DM: Exactly. When we start working with a brand and working through defining tech stacks, there are thousands of permutations there. Each of these is shaped by the requirements of the client. Every aspect of a Swanky/Shopify tech stack is carefully considered and solutioned with reference to requirements, budget and scalability. And if a free or low-cost solution will work now, there’s scope to easily upgrade it in due course.
DP: Looping back to the question of scalability, Shopify’s strategic investment into so many of its ecosystem players is hugely reassuring to me. It signals long-term product and partnership commitment and is an emphatic statement of approval. If you look at the investments into Klaviyo, Yotpo, Sanity – you have this virtuous circle whereby Shopify is acting as a corporate venture partner, bankrolling and championing innovative solutions within its ecosystem. This in turn drives the purity of Shopify’s core offering. The defensive moat is just getting bigger as the quality of the app marketplace accelerates.
IJ: And if the desired functionality doesn’t exist in a third-party solution, we build it. You can engineer products on Shopify, just as you would with another composable solution.
DM: That’s one of the reasons I think it’s so unfair to call Shopify Plus a monolith. We’ve been doing composable commerce, or something embodying the spirit of it at least, for years, long before anybody at Gartner came up with the phrase. And we’ve been doing it on Shopify Plus.
IJ: The introduction of Hydrogen and Oxygen, and the future product roadmap that this points to, is also very exciting here. You can argue that Shopify isn’t fully composable, and isn’t truly enabling a best-of-breed tech stack to be composed, because each component needs to be compatible with the Shopify ecosystem. But now that we have Hydrogen and Oxygen, the corresponding hosting platform, we’re stepping into a new era. Even if it could have been argued that Shopify was monolithic, and I agree with you Dan that it wasn’t, we’re now looking at a totally different proposition.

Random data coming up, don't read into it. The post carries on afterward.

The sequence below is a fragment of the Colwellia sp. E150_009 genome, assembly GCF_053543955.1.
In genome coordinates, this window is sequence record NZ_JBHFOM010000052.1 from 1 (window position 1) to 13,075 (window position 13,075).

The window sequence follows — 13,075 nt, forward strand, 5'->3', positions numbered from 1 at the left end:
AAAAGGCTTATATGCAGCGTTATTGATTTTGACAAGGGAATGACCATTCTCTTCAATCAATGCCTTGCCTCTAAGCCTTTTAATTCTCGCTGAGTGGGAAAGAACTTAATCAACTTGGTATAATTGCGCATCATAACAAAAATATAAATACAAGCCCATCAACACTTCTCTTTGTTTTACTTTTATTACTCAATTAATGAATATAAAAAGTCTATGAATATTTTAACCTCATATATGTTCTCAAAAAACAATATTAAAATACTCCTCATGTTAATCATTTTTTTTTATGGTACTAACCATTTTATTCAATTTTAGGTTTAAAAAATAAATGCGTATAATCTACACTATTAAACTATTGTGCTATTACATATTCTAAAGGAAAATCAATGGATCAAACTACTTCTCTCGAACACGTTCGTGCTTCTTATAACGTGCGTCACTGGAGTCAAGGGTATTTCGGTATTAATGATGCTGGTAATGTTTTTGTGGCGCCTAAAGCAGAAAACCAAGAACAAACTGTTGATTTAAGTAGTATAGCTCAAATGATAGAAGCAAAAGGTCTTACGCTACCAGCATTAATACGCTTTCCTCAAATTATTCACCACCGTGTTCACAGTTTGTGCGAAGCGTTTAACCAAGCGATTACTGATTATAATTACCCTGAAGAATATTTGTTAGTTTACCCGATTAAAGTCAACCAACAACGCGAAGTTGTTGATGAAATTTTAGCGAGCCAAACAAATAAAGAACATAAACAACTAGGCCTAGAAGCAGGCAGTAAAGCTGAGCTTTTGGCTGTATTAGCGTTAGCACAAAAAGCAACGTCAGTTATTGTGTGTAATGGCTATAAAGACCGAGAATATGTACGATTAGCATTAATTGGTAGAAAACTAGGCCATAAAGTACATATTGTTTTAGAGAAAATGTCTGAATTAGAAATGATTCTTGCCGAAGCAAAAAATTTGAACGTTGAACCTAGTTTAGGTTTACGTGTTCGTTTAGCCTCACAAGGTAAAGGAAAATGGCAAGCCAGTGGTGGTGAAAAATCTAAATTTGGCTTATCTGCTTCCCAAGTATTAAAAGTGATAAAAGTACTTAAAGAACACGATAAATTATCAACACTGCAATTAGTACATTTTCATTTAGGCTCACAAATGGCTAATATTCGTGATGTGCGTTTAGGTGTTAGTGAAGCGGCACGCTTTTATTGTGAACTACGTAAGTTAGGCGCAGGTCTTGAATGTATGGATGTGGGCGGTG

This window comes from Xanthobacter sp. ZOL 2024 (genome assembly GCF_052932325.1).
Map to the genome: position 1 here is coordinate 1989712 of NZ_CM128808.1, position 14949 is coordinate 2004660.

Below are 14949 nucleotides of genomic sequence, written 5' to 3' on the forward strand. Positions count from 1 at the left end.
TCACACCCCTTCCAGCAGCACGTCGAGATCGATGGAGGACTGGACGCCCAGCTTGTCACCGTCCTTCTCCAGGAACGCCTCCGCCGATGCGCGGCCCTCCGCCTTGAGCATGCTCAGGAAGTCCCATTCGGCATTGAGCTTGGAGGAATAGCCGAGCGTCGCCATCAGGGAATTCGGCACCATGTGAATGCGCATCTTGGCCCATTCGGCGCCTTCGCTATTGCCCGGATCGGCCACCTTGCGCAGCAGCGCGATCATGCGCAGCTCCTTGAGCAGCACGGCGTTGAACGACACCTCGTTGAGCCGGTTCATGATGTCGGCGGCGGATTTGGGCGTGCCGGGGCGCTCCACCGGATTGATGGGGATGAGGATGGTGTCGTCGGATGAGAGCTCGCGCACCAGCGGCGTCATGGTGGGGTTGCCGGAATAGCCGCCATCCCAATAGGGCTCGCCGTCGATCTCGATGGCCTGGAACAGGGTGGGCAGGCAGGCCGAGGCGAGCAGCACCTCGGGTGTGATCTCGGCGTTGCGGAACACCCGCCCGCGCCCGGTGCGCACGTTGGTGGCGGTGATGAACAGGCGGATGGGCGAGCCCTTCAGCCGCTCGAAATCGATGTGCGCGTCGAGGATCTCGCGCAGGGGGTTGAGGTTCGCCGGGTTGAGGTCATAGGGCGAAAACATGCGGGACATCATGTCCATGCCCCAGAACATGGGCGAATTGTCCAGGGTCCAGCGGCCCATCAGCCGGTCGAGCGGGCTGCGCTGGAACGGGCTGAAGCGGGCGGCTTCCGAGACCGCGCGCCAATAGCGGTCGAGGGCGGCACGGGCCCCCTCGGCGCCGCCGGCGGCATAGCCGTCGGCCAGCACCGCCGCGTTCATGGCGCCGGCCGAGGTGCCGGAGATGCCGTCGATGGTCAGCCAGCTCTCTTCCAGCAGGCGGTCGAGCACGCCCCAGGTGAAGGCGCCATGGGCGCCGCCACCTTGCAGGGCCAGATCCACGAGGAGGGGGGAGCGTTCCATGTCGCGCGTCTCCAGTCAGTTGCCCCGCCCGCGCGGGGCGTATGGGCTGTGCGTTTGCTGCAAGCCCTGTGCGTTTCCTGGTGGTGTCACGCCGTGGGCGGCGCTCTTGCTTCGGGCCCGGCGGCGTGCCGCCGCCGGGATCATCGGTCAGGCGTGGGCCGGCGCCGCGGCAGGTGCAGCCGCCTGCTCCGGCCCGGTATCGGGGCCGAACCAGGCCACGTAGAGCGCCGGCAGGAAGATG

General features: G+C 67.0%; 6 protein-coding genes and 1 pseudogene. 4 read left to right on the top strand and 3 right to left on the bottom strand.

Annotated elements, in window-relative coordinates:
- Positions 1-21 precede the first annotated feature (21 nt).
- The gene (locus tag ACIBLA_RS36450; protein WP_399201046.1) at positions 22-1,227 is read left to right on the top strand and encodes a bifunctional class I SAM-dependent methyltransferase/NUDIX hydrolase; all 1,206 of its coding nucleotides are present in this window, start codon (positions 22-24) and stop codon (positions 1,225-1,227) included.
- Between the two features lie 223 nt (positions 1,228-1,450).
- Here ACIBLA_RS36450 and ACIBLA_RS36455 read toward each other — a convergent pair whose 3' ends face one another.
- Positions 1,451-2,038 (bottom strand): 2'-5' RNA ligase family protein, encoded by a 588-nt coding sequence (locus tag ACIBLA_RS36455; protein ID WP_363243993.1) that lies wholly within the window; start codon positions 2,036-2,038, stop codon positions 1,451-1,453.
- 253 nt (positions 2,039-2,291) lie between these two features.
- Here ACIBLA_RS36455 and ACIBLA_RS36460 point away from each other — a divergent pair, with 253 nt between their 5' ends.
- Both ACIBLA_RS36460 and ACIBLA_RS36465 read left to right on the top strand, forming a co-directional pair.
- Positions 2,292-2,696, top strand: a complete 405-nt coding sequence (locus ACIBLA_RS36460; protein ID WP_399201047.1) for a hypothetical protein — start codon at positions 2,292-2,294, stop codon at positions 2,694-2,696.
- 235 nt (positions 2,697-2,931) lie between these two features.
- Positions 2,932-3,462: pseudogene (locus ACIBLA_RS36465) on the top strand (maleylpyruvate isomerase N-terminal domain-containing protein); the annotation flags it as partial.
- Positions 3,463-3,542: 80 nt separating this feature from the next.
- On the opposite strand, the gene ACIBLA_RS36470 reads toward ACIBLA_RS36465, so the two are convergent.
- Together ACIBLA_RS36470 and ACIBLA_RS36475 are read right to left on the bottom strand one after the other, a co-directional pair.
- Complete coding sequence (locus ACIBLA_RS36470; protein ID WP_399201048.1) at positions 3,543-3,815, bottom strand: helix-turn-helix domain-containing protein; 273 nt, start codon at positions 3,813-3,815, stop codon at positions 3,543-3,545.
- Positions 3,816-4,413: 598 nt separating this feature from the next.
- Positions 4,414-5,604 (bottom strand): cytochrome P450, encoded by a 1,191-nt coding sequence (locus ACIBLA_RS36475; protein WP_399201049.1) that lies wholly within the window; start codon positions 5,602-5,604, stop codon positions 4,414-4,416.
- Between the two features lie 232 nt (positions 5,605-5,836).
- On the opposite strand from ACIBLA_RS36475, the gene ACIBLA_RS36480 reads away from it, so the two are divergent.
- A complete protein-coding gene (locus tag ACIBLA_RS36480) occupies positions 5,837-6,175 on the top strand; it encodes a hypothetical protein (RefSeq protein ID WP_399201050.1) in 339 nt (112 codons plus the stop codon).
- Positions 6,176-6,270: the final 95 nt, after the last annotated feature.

DM: Absolutely. Many of the perceived limitations of Shopify Plus were stripped away with the introduction of Store 2.0, but this is a whole new level. Brands wanting to build powerful digital experiences using Sanity or Contentful can do so on top of a hugely robust and flexible Shopify backend. Shopify’s investment in Sanity sends a powerful message to other composable platforms that Shopify is serious about building in the headless ecosystem.
IJ: It’s very exciting. And it’s clear that Shopify is incredibly scalable – which is where we started this conversation.
Scalability of Shopify Plus: Continue the conversation
We’re at a fascinating cross-section in the relatively short history of digital commerce.
If you’d like to discuss anything we’ve covered in this article, whether to understand more or to share a contrary view, please get in touch and we’d be pleased to speak with you.